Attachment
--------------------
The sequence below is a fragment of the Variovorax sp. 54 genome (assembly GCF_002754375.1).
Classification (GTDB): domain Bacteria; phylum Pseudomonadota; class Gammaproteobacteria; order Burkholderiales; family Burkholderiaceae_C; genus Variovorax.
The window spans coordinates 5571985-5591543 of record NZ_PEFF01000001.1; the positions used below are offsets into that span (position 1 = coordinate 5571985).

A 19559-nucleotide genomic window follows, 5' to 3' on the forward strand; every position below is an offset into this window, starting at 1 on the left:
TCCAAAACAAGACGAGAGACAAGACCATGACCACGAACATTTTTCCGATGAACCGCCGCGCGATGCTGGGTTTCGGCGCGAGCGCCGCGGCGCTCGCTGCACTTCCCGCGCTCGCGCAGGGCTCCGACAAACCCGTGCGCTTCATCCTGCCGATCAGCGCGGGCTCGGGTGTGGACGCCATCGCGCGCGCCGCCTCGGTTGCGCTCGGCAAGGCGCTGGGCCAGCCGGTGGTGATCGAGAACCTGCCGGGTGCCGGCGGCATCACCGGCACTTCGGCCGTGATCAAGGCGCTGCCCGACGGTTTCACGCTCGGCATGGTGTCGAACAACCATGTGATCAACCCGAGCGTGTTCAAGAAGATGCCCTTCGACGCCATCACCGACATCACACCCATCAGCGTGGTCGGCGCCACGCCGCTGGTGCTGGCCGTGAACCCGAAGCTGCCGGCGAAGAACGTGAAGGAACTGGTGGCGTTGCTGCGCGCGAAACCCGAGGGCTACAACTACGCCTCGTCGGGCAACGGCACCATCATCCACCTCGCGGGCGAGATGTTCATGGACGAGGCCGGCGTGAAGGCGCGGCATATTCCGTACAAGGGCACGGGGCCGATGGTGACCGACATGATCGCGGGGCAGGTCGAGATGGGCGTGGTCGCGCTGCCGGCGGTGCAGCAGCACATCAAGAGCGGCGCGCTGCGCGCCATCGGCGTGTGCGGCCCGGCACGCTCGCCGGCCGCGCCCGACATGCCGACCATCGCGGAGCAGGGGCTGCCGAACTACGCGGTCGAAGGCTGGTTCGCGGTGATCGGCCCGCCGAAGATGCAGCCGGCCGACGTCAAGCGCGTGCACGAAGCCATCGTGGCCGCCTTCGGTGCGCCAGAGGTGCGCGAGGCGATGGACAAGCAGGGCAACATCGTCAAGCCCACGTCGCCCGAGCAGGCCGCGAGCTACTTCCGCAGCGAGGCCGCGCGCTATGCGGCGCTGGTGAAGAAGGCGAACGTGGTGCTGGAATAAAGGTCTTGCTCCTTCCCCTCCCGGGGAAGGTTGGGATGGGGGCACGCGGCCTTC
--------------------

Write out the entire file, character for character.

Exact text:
The sequence below is a fragment of the Variovorax sp. 54 genome (assembly GCF_002754375.1).
Classification (GTDB): domain Bacteria; phylum Pseudomonadota; class Gammaproteobacteria; order Burkholderiales; family Burkholderiaceae_C; genus Variovorax.
The window spans coordinates 5571985-5591543 of record NZ_PEFF01000001.1; the positions used below are offsets into that span (position 1 = coordinate 5571985).

A 19559-nucleotide genomic window follows, 5' to 3' on the forward strand; every position below is an offset into this window, starting at 1 on the left:
TCCAAAACAAGACGAGAGACAAGACCATGACCACGAACATTTTTCCGATGAACCGCCGCGCGATGCTGGGTTTCGGCGCGAGCGCCGCGGCGCTCGCTGCACTTCCCGCGCTCGCGCAGGGCTCCGACAAACCCGTGCGCTTCATCCTGCCGATCAGCGCGGGCTCGGGTGTGGACGCCATCGCGCGCGCCGCCTCGGTTGCGCTCGGCAAGGCGCTGGGCCAGCCGGTGGTGATCGAGAACCTGCCGGGTGCCGGCGGCATCACCGGCACTTCGGCCGTGATCAAGGCGCTGCCCGACGGTTTCACGCTCGGCATGGTGTCGAACAACCATGTGATCAACCCGAGCGTGTTCAAGAAGATGCCCTTCGACGCCATCACCGACATCACACCCATCAGCGTGGTCGGCGCCACGCCGCTGGTGCTGGCCGTGAACCCGAAGCTGCCGGCGAAGAACGTGAAGGAACTGGTGGCGTTGCTGCGCGCGAAACCCGAGGGCTACAACTACGCCTCGTCGGGCAACGGCACCATCATCCACCTCGCGGGCGAGATGTTCATGGACGAGGCCGGCGTGAAGGCGCGGCATATTCCGTACAAGGGCACGGGGCCGATGGTGACCGACATGATCGCGGGGCAGGTCGAGATGGGCGTGGTCGCGCTGCCGGCGGTGCAGCAGCACATCAAGAGCGGCGCGCTGCGCGCCATCGGCGTGTGCGGCCCGGCACGCTCGCCGGCCGCGCCCGACATGCCGACCATCGCGGAGCAGGGGCTGCCGAACTACGCGGTCGAAGGCTGGTTCGCGGTGATCGGCCCGCCGAAGATGCAGCCGGCCGACGTCAAGCGCGTGCACGAAGCCATCGTGGCCGCCTTCGGTGCGCCAGAGGTGCGCGAGGCGATGGACAAGCAGGGCAACATCGTCAAGCCCACGTCGCCCGAGCAGGCCGCGAGCTACTTCCGCAGCGAGGCCGCGCGCTATGCGGCGCTGGTGAAGAAGGCGAACGTGGTGCTGGAATAAAGGTCTTGCTCCTTCCCCTCCCGGGGAAGGTTGGGATGGGGGCACGCGGCCTTC